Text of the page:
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  May 20, 2016
Improving Our Strengths...

 
 

Never forget: This very moment, we can change our lives. There never was a moment, and never will be, when we are without the power to alter our destiny. This second, we can turn the tables on Resistance. This second, we can sit down and do our work. 
                                     ~Steven Pressfield

It wasn’t too long ago when I found myself at my friend Danny’s house.

Several years ago, Danny and I played together in a rock-and-roll band with gigs at several local beach taverns and pubs for tips and free drinks.

There were six of us in the band... five of us played guitar... and one, Danny, played the drums. Needless to say, there really couldn’t be five guitar players. Therefore those of us, who could, ended up playing another instrument...

I ended up playing the harmonica (which I was fairly proficient at) and lending myself to back-up percussion and Quitar playingvocals when the song didn’t call for a harmonica.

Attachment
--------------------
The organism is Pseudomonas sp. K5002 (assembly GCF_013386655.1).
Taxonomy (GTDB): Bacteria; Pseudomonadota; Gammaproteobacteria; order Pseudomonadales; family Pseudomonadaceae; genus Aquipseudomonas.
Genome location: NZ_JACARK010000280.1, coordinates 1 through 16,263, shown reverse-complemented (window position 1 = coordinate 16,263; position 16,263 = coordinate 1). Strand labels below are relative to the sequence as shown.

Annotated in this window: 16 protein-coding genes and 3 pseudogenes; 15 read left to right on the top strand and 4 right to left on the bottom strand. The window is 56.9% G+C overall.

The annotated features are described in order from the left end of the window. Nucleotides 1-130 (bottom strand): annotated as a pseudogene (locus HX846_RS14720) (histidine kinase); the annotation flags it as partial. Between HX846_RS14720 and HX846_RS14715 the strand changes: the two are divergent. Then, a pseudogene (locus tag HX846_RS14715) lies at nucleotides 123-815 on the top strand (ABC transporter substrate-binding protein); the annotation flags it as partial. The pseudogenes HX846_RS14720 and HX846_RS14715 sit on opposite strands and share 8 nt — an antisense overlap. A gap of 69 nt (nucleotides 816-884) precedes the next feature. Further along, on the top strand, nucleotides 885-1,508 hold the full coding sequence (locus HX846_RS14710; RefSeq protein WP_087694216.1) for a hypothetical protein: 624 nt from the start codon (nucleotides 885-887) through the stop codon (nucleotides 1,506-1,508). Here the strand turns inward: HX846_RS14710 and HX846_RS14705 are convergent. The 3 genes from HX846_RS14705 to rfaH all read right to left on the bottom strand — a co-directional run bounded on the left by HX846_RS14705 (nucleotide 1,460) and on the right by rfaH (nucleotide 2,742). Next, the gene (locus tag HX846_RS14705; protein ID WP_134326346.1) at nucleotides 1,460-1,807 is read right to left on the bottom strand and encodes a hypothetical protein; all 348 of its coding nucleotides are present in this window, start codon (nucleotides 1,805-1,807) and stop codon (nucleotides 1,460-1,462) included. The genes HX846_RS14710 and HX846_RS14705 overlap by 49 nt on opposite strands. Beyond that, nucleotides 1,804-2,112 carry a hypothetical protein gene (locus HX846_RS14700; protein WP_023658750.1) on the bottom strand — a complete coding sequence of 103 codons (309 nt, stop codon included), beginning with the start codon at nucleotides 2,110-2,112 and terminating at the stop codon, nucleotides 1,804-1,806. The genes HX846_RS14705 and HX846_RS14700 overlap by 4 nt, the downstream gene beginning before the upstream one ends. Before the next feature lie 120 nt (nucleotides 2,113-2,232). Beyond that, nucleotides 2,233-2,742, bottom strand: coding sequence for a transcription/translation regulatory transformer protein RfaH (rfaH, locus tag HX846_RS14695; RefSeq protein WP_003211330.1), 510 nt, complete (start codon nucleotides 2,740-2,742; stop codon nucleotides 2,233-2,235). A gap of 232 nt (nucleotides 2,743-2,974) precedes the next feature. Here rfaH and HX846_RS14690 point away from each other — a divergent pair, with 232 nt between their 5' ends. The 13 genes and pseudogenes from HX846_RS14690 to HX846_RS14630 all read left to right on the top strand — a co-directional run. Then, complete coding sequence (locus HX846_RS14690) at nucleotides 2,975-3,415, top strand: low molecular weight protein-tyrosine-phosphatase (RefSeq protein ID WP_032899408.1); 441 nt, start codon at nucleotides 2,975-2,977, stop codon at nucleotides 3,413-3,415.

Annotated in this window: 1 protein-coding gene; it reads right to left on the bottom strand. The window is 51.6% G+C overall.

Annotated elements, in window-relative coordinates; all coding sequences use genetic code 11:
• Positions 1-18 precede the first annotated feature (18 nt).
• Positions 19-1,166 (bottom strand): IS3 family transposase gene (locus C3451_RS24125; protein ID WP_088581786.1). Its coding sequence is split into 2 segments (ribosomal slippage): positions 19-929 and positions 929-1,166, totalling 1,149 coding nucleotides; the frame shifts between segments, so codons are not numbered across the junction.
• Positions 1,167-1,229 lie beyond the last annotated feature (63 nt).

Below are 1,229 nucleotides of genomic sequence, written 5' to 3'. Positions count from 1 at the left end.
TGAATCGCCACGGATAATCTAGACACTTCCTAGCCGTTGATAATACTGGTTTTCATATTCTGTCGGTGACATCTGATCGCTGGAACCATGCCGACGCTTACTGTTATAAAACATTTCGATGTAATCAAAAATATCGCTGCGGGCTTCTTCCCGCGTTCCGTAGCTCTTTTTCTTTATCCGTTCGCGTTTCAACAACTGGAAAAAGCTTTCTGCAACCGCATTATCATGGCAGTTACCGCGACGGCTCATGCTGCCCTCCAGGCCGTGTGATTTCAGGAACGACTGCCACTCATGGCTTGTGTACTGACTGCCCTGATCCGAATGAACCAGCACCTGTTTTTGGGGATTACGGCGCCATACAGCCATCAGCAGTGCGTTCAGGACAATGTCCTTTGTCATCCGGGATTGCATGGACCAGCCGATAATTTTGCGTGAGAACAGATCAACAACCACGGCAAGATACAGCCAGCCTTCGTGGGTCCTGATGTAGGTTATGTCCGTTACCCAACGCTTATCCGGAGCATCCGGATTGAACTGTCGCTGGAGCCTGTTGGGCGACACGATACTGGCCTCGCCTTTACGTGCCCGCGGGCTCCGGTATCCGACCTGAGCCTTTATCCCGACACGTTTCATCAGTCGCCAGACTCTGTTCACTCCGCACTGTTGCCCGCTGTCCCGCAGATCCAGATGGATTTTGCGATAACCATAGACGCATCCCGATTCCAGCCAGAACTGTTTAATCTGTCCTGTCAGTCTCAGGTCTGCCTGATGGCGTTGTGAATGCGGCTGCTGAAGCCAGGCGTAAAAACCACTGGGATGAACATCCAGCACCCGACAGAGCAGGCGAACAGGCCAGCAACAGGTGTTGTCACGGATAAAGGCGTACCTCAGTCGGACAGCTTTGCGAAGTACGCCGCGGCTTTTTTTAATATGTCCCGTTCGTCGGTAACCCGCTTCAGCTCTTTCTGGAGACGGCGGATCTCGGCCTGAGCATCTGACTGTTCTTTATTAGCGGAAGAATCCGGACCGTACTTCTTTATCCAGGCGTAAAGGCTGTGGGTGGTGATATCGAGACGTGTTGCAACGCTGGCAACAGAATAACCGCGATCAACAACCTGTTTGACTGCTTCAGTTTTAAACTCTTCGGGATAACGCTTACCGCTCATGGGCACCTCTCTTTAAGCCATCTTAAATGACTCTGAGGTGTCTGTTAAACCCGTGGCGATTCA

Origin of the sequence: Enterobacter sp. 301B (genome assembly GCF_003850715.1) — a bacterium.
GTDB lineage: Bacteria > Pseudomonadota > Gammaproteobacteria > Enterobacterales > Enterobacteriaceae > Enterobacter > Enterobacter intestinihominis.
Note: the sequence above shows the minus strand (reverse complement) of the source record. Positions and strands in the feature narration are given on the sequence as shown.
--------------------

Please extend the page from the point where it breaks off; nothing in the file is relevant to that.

While at Danny’s house, I saw a couple of guitars lying around. I asked him why he had them, since he was normally a drummer and he responded by picking up one of the guitars and playing me a song.

I was completely taken aback. 

Although he was definitely a better drummer than guitarist, he was nonetheless quite adept at playing the guitar.

I picked up the other guitar and we played several songs together, after which time the doorbell rang.

I answered the door and found our friend Alan on the stoop.

"Oh yeah... I forgot to mention that I invited Alan over for dinner as well", Danny yelled to me from the other room.

Danny was still playing his guitar when Alan and I entered the living room.

Upon seeing Danny playing the guitar, Alan immediately picked up the other guitar and started playing along. 

Now I thought I was in the twilight zone as Alan had never been a guitar player... he was a classical piano player!

After they both finished their rendition of George Harrison’s "My Sweet Lord", I felt compelled to ask them about their hidden talent of guitar playing.
 
Both responded with a similar answer.